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WHAT YOU NEED TO KNOW:
What is cervicitis?
Cervicitis is inflammation of your cervix. Your cervix is at the bottom of your uterus where it opens into your vagina.
What causes cervicitis?
In some cases, the exact cause of cervicitis may not be clear. Most cases are caused by following:
- Infections: Sexually transmitted infections (STIs) may cause cervicitis. Your normal vaginal bacteria may be out of balance, causing an infection. You may also get cervicitis from other infections in your vagina or reproductive organs.
- Spermicides: Chemicals from spermicides may cause your cervix to swell. Spermicides kill sperm and are often used to prevent pregnancy.
- Vaginal trauma: Items placed in your vagina may cause injury and lead to cervicitis. These include diaphragms and cervical caps.
What increases my risk for cervicitis?
- Age: Your risk for cervicitis increases as you get older and your estrogen levels decrease.
- Douching: This can upset the normal balance of bacteria that live in your vagina and cause a vaginal infection.
- Multiple sex partners: This includes having more than one sex partner at a time or changing partners often. This also includes having a sexual partner who is having sex with other people.
- Previous STI: You may be at a higher risk if you have had a STI in the past.
- Unprotected sex: Not using a condom during sex may increase your risk for an STI.
What are the signs and symptoms of cervicitis?
With cervicitis, you may have no signs and symptoms or you may have any of the following:
- Vaginal itching
- Vaginal bleeding or spotting in between your monthly periods or during or after sex
- Green or yellow vaginal discharge that may smell foul
- Pain during or after having sex
- Pain with urination
- Abdominal pain
How is cervicitis diagnosed?
Your caregiver may ask about your health and sexual history. Tell your caregiver what symptoms you have and when they started. Tell him about any STIs that you or your partner have or have had in the past. Your caregiver will do a pelvic exam to check your vagina and cervix. You may also need any of the following:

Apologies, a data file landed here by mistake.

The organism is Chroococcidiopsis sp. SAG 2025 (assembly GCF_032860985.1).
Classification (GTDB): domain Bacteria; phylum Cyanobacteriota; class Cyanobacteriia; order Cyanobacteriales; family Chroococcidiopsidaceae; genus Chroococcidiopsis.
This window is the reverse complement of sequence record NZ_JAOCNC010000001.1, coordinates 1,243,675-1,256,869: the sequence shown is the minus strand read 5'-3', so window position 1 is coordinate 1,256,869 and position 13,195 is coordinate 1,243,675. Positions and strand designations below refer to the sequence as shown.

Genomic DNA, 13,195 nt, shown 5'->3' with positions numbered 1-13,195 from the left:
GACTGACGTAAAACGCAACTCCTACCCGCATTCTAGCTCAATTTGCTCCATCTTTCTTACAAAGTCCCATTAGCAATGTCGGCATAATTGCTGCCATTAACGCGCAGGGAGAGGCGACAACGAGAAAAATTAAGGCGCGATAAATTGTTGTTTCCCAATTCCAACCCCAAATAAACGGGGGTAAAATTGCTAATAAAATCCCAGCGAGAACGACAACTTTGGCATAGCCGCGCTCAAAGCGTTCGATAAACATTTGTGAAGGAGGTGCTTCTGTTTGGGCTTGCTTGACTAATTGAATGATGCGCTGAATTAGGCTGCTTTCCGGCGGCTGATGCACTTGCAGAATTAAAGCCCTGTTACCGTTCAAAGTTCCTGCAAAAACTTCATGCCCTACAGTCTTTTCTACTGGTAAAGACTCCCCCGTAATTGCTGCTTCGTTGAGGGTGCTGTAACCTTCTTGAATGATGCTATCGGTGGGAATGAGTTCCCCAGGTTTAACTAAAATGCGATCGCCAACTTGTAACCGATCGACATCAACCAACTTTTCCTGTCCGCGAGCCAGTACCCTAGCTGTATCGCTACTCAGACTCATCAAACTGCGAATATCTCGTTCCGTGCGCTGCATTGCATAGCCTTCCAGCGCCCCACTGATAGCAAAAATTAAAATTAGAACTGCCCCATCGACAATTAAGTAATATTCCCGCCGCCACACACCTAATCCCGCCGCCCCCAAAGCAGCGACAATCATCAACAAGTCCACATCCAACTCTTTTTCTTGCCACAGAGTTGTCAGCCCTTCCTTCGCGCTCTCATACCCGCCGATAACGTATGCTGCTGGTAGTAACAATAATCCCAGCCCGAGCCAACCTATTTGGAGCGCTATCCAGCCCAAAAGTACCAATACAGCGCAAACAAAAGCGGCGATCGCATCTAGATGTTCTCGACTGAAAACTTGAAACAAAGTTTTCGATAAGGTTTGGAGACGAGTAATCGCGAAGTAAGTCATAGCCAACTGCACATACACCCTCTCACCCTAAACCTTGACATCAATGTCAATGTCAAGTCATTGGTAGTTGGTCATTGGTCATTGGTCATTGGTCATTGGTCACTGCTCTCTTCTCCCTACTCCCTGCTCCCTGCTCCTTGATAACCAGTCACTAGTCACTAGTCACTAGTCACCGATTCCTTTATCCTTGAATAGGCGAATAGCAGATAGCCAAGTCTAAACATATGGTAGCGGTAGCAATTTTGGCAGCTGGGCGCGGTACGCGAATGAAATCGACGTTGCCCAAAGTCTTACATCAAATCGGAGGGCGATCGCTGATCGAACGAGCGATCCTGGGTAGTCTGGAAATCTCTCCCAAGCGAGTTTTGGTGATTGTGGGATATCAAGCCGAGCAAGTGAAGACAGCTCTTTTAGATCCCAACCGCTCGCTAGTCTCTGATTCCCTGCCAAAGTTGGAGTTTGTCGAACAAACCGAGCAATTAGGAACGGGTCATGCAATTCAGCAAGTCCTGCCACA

- Blood tests: These may be done to see if you have an infection and what germ is causing it.
- Urine test: This may help caregivers learn what germ is causing your condition.
- Vaginal fluid culture: A sample of discharge from your vagina or cervix may be taken to learn what is causing your condition.
How is cervicitis treated?
- Antibiotics: This medicine helps kill the bacteria causing cervicitis. Take them as directed.
- Ablation: Your caregiver may freeze, burn, or scrape the top layer of skin from your cervix. You may need ablation if you have chronic or persistent cervicitis.
What are the risks of cervicitis?
- Ablation treatments may cause bleeding and scarring of your cervix. Scarring may cause your cervix to narrow. Cervicitis caused by a STI may lead to a uterine infection or pelvic inflammatory disease. Even with treatment, your symptoms may return or become a chronic condition.
- If you are pregnant, the infection may spread to your baby and cause him to be born early. Babies born too early are at risk of being very small and sick. Cervicitis may also cause changes in your cervical tissue and increase your risk for cervical cancer.
How can I prevent cervicitis?
- Avoid products that can cause irritation: Do not douche unless caregivers tell you to. Do not use spermicides if they caused symptoms in the past.
- Use a condom: Use a latex condom every time you have sex. If you are allergic to latex, use a nonlatex condom.
- Limit your sexual partners: Your risk of getting an STI is decreased if you have fewer sexual partners. Do not have sex with someone who has or is being treated for a STI.
- Talk to your sexual partners: If you have a STI, tell your recent sexual partners. Tell them to see a caregiver for testing and treatment to help stop the spread of infection.
Where can I find more information?
- Centers for Disease Control and Prevention
1600 Clifton Road
Atlanta , GA 30333
Phone: 1- 800 - 232-4636
Web Address: http://www.cdc.gov
When should I contact my caregiver?
Contact your caregiver if:
- You are spotting blood from your vagina and it is not time for your period.
- You have yellow or green discharge from your vagina.
- You have abdominal pain.
- You have a fever.
- You think or know you are pregnant.
- Your symptoms do not go away 2 to 4 weeks after you start treatment.
- You have questions or concerns about your condition or care.
When should I seek immediate care?
Seek care immediately or call 911 if:
- You have bleeding from your vagina that does not stop and it is not time for your period.
Care AgreementYou have the right to help plan your care. Learn about your health condition and how it may be treated. Discuss treatment options with your caregivers to decide what care you want to receive. You always have the right to refuse treatment. The above information is an educational aid only. It is not intended as medical advice for individual conditions or treatments. Talk to your doctor, nurse or pharmacist before following any medical regimen to see if it is safe and effective for you.
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